The employment of Brazilian Julio Cesar Leal as the new Orlando Pirates coach this week finally revealed why club chairperson Irvin Khoza did not extend the contract of Dutchman Ruud Krol, despite his impressive achievement in guiding the Soweto side to a historic treble.
Although Pirates won three titles in a single season, the type of football they played apparently lacked the quality Khoza wants to be associated with them and the beautiful game.
Khoza did not say much at a media conference to announce the appointment of Leal on a three-year contract, but in the few words he used, it was clear that the Pirates chairperson wants the bewildering interplay of the samba kings to be part of the game of the South African champions.
“Leal’s coaching experience and his philosophy of employing an attractive brand of attacking football fits in snugly with our new direction,” Khoza said, indicating that he wanted a clean break from their rigid, uninspiring and, to rub it in, unimpressive style that was preferred by Krol.
“With his [Leal’s] experience, we hope that he will assist us with plans that we have set for ourselves,” Khoza said. “The team should be playing the kind of football that rekindles the old Pirates culture.”
If anything, that statement indicated why Pirates ditched a man who transformed a team that sometimes hardly looked like the champions they became. Clearly it was just not good enough; it simply did not represent the Pirates culture. Pirates are a breed apart. They want to win with the style, arrogance and swagger associated with the Brazilians.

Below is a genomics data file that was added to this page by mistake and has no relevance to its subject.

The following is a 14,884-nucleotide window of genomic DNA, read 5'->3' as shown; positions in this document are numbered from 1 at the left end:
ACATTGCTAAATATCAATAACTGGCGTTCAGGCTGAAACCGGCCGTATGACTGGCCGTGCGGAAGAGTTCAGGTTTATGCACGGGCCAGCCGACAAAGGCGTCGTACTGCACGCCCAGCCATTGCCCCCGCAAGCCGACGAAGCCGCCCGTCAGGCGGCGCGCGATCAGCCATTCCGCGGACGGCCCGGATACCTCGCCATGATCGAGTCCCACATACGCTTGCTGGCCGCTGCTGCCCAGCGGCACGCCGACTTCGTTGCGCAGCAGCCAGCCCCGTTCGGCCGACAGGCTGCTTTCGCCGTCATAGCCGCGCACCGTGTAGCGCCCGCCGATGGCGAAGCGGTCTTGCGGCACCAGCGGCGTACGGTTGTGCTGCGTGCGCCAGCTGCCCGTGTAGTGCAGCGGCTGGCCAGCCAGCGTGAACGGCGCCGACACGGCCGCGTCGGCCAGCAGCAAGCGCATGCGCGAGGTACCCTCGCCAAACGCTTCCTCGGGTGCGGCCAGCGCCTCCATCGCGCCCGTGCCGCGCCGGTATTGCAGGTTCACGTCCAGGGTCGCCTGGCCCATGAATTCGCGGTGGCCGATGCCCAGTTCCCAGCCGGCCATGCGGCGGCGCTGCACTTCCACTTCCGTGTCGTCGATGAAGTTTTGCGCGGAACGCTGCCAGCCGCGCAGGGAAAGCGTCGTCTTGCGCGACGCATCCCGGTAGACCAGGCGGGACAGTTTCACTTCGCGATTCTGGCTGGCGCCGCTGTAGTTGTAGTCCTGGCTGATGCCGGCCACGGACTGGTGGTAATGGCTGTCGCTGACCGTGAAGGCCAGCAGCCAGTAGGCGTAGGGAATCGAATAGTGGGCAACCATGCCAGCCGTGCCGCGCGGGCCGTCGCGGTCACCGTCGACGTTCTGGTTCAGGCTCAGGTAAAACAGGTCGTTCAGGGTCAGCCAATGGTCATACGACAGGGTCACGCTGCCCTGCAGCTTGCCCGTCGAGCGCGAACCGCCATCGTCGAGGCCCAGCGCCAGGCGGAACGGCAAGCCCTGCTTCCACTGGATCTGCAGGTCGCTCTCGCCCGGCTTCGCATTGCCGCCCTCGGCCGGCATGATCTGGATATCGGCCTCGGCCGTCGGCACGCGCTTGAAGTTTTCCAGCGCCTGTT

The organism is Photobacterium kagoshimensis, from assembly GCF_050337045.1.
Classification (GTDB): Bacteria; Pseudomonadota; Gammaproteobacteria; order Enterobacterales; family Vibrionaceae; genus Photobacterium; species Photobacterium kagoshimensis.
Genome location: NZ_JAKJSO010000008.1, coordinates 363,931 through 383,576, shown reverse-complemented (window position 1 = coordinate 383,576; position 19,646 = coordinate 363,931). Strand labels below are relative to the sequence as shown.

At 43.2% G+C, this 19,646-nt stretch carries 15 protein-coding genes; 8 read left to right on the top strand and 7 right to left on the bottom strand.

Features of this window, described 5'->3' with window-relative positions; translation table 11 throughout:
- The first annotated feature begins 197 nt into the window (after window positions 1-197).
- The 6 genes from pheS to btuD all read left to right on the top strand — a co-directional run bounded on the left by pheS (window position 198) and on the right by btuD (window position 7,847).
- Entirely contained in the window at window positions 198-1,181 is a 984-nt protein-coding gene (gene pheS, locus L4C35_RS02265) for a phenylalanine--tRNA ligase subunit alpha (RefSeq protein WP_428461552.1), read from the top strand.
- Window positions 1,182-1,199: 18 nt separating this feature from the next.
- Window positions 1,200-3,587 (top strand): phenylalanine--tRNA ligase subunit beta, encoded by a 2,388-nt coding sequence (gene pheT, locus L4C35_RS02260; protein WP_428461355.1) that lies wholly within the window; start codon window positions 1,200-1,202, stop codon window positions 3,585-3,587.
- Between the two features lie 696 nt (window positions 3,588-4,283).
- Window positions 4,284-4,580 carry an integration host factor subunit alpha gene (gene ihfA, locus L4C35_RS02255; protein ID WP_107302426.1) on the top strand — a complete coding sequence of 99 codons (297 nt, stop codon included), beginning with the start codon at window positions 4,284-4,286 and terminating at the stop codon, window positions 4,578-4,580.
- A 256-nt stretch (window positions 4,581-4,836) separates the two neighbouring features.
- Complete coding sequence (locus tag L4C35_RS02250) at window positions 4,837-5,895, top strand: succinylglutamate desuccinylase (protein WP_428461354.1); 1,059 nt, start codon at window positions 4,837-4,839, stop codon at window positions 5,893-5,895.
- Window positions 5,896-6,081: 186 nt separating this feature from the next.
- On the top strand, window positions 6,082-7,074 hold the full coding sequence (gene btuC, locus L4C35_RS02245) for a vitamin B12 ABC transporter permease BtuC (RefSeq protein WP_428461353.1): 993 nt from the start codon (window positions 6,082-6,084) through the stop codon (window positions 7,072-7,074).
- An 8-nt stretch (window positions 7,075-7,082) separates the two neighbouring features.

Leal himself said that, with the quality at his disposal, he wants Pirates to be described as an almost indefinable, mystical team with a particular style of movement and attitude evident in everything they do. But, above all, he wants them to score goals, many goals for that matter, which must have been sweet music to Khoza’s ears.
Leal enjoyed relative success with AmaZulu, a modest team with limited resources, but it was only after changing their stereotyped way of hoofing the ball up-field and implementing an attractive, rhythmic approach that they won a legion of followers.
He also instilled confidence in a Swallows team that was flying on a wing and a prayer when he arrived and he led them to the Nedbank Challenge triumph.
Leal is under no illusion about the challenges that face him in probably the hottest seat in South African football but he said that he was up to it.
Although some supporters have grumbled about not retaining Krol, Leal promised that Pirates will score a lot more goals this season and that challenge comes up next month when he guides the team against Tottenham Hotspur and Kaizer Chiefs in the Vodacom Challenge.